Most of the images we see of Brutalist architecture nowadays – whether in the many Twitter and Instagram feeds that have grown up over the last few years, or in the huge number of coffee-table books on the subject – are of buildings rendered into a kind of sculptural abstraction of de-contextualised black and white forms. These images are, of course, a world away from realities that actually play out in these buildings.What attracted me to Peter Wylie's painting of Robin Hood Gardens was how it differed from these fashionable depictions of Brutalism. The building's geometric facade fills the composition yet also evades the perpendicular geometry of the picture frame. Rather than serving to anonymise, here the building's grid reveals the complexity of what lies within. Each aperture has its own individuality, in the colour of the curtains, how they're drawn, or in the different clothes shown hanging from the line, which corresponds to the person or people whose flat lies behind.Wylie shows the building as alive with use and inhabitation, as a frame for the lives that play out inside it, rather than as a disembodied sculptural object to be marvelled at on a screen. Brutalism is without doubt the most contested of architectural styles. Wylie side-steps the polarisation in views that so often occurs when considering Brutalist buildings by revealing this one in all it's compelling complexity.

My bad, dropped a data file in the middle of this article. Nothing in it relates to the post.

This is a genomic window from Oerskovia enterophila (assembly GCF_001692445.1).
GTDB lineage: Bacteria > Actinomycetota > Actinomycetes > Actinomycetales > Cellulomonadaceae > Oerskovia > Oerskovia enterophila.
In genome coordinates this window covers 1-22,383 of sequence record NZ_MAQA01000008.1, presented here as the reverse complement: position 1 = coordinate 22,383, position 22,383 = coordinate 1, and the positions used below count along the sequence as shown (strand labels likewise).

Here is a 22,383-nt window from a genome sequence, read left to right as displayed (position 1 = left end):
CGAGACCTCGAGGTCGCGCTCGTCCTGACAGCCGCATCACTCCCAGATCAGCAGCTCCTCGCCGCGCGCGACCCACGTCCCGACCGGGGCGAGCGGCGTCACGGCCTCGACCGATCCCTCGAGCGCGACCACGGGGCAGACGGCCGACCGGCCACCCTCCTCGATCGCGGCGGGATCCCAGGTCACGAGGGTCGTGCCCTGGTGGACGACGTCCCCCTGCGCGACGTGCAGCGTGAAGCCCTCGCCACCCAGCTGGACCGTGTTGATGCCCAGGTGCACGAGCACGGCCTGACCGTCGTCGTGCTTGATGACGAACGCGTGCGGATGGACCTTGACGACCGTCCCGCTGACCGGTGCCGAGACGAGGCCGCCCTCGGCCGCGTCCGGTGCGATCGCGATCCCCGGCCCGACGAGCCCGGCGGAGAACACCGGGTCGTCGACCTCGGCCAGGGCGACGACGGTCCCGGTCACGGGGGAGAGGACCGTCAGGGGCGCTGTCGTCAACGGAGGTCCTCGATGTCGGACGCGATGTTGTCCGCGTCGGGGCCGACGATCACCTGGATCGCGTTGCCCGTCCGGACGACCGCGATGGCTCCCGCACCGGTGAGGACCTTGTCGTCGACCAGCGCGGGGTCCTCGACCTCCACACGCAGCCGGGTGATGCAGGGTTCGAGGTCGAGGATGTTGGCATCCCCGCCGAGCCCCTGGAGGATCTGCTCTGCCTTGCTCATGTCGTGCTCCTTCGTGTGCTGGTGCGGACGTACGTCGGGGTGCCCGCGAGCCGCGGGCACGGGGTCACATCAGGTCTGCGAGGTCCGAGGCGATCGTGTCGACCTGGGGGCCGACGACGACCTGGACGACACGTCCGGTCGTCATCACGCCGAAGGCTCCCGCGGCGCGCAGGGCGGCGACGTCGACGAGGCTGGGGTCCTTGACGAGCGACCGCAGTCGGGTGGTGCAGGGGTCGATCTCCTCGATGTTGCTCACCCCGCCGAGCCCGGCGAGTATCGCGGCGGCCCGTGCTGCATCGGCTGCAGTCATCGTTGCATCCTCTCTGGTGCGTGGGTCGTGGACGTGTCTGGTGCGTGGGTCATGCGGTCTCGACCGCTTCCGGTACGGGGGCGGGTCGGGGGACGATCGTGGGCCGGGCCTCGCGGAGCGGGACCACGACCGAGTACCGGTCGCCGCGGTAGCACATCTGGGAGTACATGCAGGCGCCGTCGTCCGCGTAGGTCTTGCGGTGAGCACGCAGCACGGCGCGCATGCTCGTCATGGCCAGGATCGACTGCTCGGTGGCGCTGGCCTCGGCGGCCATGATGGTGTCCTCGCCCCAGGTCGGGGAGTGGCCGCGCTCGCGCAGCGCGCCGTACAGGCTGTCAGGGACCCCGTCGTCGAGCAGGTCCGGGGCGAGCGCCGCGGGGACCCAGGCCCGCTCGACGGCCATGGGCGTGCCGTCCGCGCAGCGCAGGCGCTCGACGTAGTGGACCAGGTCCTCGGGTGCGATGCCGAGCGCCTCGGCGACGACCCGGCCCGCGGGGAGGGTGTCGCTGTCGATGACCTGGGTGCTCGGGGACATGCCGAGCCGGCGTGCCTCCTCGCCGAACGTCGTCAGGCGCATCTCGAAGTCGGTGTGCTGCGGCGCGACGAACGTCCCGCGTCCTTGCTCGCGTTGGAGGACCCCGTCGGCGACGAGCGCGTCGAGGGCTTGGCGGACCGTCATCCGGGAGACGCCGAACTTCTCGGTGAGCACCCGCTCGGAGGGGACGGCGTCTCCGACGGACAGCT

Owen Hopkins, architectural writer, historian and curator.